"We are playing lots of new stuff. We're only doing three songs from the album; in our last two shows, our keyboard broke down so we couldn't play some of them and we had to skip them. But people seem to enjoy the new songs."

"We don't try to reproduce the songs exactly in concert. We just let them be. They have a life of their own." But letting the songs evolve is not the same as letting them go, and the stress of doing so many shows in a short time, coupled with perhaps more media attention than they were anticipating, has been draining. "When we play our music, it takes a lot of concentration, and we have to really be into it and really feel the songs. It can be a little bit difficult. If we're really exhausted and playing the fourth show in a row, it can get a little dull. It becomes a little like brushing your teeth."

Despite the fact that their new distributor would prefer them to "sell" the product that's just hitting store shelves, the band will soon stop playing Ágætis Byrjun songs altogether. In fact, Holm reveals, "Even the new songs for the next album, we're almost getting bored with them as well. We've been playing them so much and haven't been able to record them properly."

It's a part of Sigur Rós that's been lost in all the "best new band" hype: they've been around for seven years, Ágætis Byrjun is actually their second record, and it's now almost three years old.

Sigur Rós (their name means Victory Rose, and it's also a play on Jonsi's sister's name, Sigguros) formed in 1994 as a trio, featuring teenagers Jonsi Birgisson singing and playing guitar, bassist Holm and original drummer Ágúst Gunnarson. Shortly after, they were featured on a compilation (released by the still-active Sugarcubes label Smekklaysa, or Bad Taste) commemorating Iceland's 50 years of independence from Denmark. It took three years of work before their debut, Von (meaning "hope"), was released. Von is a little harsher and more diverse than the smooth space-outs of Ágætis Byrjun; it also betrays a more "environmental" influence than the later album, one of the reasons why early buzz on Sigur Rós so closely tied them to the empty skies and wide open spaces of Iceland's landscape. Von's "Leit Af Lifi" became a number one hit in Iceland, and within a year came a remix record, Von Brigdi (the title translates as "Variations on Hope," but also puns on "Disappointment" and "Recycle Bin"), that featured remixes from a variety of Icelanders, including Gus Gus and Sigur Rós themselves.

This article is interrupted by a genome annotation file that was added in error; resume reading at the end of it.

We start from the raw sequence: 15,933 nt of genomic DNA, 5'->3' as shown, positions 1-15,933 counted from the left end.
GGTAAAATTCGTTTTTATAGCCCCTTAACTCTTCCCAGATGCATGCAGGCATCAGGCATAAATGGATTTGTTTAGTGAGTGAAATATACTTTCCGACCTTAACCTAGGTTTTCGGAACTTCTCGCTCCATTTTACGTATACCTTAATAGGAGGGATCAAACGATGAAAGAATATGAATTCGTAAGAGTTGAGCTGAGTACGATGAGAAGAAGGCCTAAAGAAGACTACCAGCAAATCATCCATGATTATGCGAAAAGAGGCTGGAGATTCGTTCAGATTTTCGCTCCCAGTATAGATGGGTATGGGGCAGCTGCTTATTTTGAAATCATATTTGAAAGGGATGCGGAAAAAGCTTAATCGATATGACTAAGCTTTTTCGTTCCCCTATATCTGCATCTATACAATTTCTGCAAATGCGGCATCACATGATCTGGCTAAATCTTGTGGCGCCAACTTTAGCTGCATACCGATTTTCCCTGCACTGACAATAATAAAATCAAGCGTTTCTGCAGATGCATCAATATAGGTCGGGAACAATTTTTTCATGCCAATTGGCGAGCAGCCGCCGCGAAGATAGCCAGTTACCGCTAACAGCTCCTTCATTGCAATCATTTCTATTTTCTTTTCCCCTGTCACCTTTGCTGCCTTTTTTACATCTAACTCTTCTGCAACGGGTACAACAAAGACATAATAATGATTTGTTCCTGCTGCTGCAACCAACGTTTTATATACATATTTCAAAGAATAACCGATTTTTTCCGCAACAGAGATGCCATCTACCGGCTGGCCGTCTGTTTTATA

Keyboardist and guitarist Kjartan Sveinsson joined the band after Von was released; and after a year's worth of studio work, Ágætis Byrjun was released by Smekklaysa in 1999. Shortly after, drummer Ágúst Gunnarson left to pursue a career in graphic design; he was replaced by Orri Pall Dyrason.


Georg Holm explains the reaction to Ágætis Byrjun in his homeland. "It was quite strange, actually. People were really waiting for the album, and then when it came out, it didn't start selling that much immediately. Suddenly, three or four months after it came out, it was like a bang!" The album parked itself on Iceland's charts, and it spent many of its 50-odd weeks at number one. They've now sold almost double platinum in Iceland, 20,000 copies. That's the equivalent of 2 million in Canada, or 20 million in the U.S. — it means approximately one out of every 15 people in Iceland have bought it. There has been a lull between Fat Cat's UK release and the explosion of attention in North American, but the scale just keeps getting bigger. Despite not being able to keep up with demand, Fat Cat has sold more than 130,000 copies of the album world-wide.

But while the rest of the world catches up with Sigur Rós, the band themselves are getting restless. And the time that once stretched endlessly before them, when they enjoyed the luxury of spending three years to record their debut, now comes in very short supply. "We really want to go into the studio," Georg says. "We could probably write three songs in one day if we really wanted to. It's incredibly easy for us. We start playing and the songs are just there, in a way. The only thing we haven't had is time to actually do it. We haven't had time for a while now."

In order to make a new record, Georg will have to take yet more time away from his new home in Brighton, England, where he recently relocated, in order to go home, to Iceland. "I think all Icelandic people are patriots æ they love Iceland and always consider it home. You meet young people who have lived in Iceland their whole lives and they tell you they hate Iceland and they want to move somewhere else, and they do. After a year, they tell you they miss Iceland. It's always home."